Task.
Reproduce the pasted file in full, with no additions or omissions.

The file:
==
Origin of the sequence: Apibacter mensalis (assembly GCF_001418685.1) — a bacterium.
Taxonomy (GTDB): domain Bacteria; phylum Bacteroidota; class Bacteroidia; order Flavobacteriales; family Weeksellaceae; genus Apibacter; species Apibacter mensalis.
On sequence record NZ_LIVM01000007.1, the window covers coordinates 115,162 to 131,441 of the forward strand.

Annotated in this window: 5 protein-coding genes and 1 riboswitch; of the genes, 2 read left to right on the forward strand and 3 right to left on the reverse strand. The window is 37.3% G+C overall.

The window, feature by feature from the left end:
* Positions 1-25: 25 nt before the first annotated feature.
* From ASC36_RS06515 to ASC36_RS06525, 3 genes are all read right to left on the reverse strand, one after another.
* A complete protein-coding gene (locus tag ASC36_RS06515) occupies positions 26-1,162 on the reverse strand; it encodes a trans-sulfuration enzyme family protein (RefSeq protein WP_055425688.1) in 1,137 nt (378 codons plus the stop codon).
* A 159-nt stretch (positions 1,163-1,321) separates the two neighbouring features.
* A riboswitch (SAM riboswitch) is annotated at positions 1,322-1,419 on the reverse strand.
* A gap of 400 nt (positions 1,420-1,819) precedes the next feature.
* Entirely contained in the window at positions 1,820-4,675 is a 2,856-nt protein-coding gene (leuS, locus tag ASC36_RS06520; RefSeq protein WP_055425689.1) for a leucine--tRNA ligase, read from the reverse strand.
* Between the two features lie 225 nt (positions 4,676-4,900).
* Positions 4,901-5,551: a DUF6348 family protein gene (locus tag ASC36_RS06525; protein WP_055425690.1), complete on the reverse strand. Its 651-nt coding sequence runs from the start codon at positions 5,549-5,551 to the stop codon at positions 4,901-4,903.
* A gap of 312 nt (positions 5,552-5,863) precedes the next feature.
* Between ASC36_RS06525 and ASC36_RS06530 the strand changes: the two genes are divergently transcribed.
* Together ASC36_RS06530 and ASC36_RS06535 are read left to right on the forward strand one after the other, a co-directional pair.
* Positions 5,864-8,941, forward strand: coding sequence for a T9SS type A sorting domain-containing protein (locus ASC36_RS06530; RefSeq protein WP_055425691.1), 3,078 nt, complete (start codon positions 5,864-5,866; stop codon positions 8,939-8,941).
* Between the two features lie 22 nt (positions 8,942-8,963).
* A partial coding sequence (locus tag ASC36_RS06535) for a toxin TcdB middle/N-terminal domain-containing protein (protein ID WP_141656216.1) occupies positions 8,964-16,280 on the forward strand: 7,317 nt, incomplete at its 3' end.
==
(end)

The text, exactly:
Origin of the sequence: Apibacter mensalis (assembly GCF_001418685.1) — a bacterium.
Taxonomy (GTDB): domain Bacteria; phylum Bacteroidota; class Bacteroidia; order Flavobacteriales; family Weeksellaceae; genus Apibacter; species Apibacter mensalis.
On sequence record NZ_LIVM01000007.1, the window covers coordinates 115,162 to 131,441 of the forward strand.

Annotated in this window: 5 protein-coding genes and 1 riboswitch; of the genes, 2 read left to right on the forward strand and 3 right to left on the reverse strand. The window is 37.3% G+C overall.

The window, feature by feature from the left end:
* Positions 1-25: 25 nt before the first annotated feature.
* From ASC36_RS06515 to ASC36_RS06525, 3 genes are all read right to left on the reverse strand, one after another.
* A complete protein-coding gene (locus tag ASC36_RS06515) occupies positions 26-1,162 on the reverse strand; it encodes a trans-sulfuration enzyme family protein (RefSeq protein WP_055425688.1) in 1,137 nt (378 codons plus the stop codon).
* A 159-nt stretch (positions 1,163-1,321) separates the two neighbouring features.
* A riboswitch (SAM riboswitch) is annotated at positions 1,322-1,419 on the reverse strand.
* A gap of 400 nt (positions 1,420-1,819) precedes the next feature.
* Entirely contained in the window at positions 1,820-4,675 is a 2,856-nt protein-coding gene (leuS, locus tag ASC36_RS06520; RefSeq protein WP_055425689.1) for a leucine--tRNA ligase, read from the reverse strand.
* Between the two features lie 225 nt (positions 4,676-4,900).
* Positions 4,901-5,551: a DUF6348 family protein gene (locus tag ASC36_RS06525; protein WP_055425690.1), complete on the reverse strand. Its 651-nt coding sequence runs from the start codon at positions 5,549-5,551 to the stop codon at positions 4,901-4,903.
* A gap of 312 nt (positions 5,552-5,863) precedes the next feature.
* Between ASC36_RS06525 and ASC36_RS06530 the strand changes: the two genes are divergently transcribed.
* Together ASC36_RS06530 and ASC36_RS06535 are read left to right on the forward strand one after the other, a co-directional pair.
* Positions 5,864-8,941, forward strand: coding sequence for a T9SS type A sorting domain-containing protein (locus ASC36_RS06530; RefSeq protein WP_055425691.1), 3,078 nt, complete (start codon positions 5,864-5,866; stop codon positions 8,939-8,941).
* Between the two features lie 22 nt (positions 8,942-8,963).
* A partial coding sequence (locus tag ASC36_RS06535) for a toxin TcdB middle/N-terminal domain-containing protein (protein ID WP_141656216.1) occupies positions 8,964-16,280 on the forward strand: 7,317 nt, incomplete at its 3' end.